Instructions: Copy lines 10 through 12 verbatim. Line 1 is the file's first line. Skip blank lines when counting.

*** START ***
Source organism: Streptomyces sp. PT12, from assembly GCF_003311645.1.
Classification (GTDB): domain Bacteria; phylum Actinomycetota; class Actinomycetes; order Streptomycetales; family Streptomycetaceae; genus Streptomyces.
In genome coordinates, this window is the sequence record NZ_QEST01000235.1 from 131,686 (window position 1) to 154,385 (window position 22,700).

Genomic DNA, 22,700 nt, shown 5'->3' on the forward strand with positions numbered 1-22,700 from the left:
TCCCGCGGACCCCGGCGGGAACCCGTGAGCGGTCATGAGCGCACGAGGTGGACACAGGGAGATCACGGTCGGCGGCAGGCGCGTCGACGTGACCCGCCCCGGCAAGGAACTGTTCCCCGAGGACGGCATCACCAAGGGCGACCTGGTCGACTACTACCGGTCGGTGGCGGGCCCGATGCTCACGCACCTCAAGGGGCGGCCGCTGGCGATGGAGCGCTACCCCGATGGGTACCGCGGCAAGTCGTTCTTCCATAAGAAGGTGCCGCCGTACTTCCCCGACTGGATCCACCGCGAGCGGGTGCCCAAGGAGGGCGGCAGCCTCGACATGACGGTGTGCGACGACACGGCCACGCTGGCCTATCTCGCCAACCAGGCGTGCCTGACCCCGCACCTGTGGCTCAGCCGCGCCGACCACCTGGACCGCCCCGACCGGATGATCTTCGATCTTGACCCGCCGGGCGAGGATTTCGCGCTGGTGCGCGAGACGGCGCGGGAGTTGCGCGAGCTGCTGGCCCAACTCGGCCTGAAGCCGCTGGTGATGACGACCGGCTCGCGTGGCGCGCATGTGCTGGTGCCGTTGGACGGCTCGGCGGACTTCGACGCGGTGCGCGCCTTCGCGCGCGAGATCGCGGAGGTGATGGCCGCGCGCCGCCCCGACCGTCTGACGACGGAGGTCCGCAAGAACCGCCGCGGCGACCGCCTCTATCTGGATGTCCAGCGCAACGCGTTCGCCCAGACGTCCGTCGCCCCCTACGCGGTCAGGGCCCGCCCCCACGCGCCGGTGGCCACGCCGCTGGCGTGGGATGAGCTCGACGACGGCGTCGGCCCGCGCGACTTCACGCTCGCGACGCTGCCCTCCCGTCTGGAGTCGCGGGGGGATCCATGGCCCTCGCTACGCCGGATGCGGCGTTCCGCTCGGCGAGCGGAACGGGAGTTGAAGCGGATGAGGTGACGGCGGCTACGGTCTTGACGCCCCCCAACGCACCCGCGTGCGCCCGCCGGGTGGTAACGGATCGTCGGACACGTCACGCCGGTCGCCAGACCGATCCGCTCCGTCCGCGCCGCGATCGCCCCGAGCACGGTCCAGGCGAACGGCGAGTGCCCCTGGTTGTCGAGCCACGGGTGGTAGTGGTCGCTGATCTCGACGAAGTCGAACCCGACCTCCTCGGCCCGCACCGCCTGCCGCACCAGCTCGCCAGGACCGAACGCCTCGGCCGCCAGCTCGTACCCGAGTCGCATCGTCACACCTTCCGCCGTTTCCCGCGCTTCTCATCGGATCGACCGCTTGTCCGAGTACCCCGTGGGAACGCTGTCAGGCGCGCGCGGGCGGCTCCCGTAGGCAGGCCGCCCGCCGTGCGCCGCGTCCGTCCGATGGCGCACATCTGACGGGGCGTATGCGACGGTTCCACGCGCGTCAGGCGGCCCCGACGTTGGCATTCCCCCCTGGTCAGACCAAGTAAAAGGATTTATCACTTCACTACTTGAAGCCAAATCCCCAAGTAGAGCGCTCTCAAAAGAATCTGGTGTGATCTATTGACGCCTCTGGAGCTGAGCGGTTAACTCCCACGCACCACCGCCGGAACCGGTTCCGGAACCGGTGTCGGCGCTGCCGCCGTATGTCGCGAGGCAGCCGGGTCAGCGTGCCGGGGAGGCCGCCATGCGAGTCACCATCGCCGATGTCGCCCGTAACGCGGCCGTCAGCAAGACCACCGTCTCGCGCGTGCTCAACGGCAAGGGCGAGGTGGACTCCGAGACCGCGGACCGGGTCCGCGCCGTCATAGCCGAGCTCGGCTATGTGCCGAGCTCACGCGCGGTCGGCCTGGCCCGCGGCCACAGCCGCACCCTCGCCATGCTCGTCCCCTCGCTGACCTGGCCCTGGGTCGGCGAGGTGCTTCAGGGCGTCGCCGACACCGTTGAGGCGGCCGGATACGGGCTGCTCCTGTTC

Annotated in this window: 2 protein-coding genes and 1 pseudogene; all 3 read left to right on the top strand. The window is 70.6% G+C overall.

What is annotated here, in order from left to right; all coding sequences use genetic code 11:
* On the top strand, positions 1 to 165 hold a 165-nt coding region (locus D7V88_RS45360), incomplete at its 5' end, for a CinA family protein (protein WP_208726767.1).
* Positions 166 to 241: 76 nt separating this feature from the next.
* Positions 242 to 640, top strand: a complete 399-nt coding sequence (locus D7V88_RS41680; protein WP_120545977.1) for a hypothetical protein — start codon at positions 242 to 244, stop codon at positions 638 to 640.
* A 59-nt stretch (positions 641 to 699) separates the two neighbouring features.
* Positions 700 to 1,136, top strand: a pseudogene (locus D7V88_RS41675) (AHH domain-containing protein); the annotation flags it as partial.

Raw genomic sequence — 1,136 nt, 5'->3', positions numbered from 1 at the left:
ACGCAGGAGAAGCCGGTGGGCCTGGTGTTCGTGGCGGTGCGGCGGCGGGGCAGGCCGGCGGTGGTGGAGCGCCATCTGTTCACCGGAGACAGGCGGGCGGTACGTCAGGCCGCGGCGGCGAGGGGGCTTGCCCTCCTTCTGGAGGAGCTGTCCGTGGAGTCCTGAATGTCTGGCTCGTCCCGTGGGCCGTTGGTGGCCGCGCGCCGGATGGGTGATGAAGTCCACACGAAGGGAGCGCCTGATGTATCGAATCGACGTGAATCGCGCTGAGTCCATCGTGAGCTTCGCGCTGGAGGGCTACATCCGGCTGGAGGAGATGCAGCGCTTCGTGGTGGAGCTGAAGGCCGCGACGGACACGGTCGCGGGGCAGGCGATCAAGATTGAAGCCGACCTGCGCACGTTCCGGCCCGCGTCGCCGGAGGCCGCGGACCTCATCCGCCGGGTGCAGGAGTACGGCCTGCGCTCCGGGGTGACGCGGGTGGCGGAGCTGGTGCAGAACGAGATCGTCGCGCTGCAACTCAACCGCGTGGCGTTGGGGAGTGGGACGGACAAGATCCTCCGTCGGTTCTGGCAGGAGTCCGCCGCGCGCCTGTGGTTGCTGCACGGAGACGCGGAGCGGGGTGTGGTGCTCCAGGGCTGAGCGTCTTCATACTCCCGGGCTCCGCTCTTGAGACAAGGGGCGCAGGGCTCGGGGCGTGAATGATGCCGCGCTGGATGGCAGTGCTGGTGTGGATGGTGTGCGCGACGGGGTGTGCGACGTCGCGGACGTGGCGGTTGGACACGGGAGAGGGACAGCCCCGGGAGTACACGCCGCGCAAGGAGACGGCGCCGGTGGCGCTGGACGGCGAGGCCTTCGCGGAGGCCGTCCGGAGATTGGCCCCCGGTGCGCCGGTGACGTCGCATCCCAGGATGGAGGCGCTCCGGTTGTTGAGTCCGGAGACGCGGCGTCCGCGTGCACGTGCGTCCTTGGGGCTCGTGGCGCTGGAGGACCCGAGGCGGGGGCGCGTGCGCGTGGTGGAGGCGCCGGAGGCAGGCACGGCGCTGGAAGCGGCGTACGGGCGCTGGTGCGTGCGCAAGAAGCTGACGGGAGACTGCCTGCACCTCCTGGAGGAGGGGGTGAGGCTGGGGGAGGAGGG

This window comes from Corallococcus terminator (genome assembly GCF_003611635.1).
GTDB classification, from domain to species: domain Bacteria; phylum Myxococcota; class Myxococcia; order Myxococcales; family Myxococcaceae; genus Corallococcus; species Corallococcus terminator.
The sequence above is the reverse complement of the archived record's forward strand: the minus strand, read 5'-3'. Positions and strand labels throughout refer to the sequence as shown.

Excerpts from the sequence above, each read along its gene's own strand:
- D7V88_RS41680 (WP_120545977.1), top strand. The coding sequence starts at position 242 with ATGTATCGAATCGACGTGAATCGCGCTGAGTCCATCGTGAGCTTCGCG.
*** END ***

* Positions 242 to 640, top strand: a complete 399-nt coding sequence (locus D7V88_RS41680; protein WP_120545977.1) for a hypothetical protein — start codon at positions 242 to 244, stop codon at positions 638 to 640.
* A 59-nt stretch (positions 641 to 699) separates the two neighbouring features.
* Positions 700 to 1,136, top strand: a pseudogene (locus D7V88_RS41675) (AHH domain-containing protein); the annotation flags it as partial.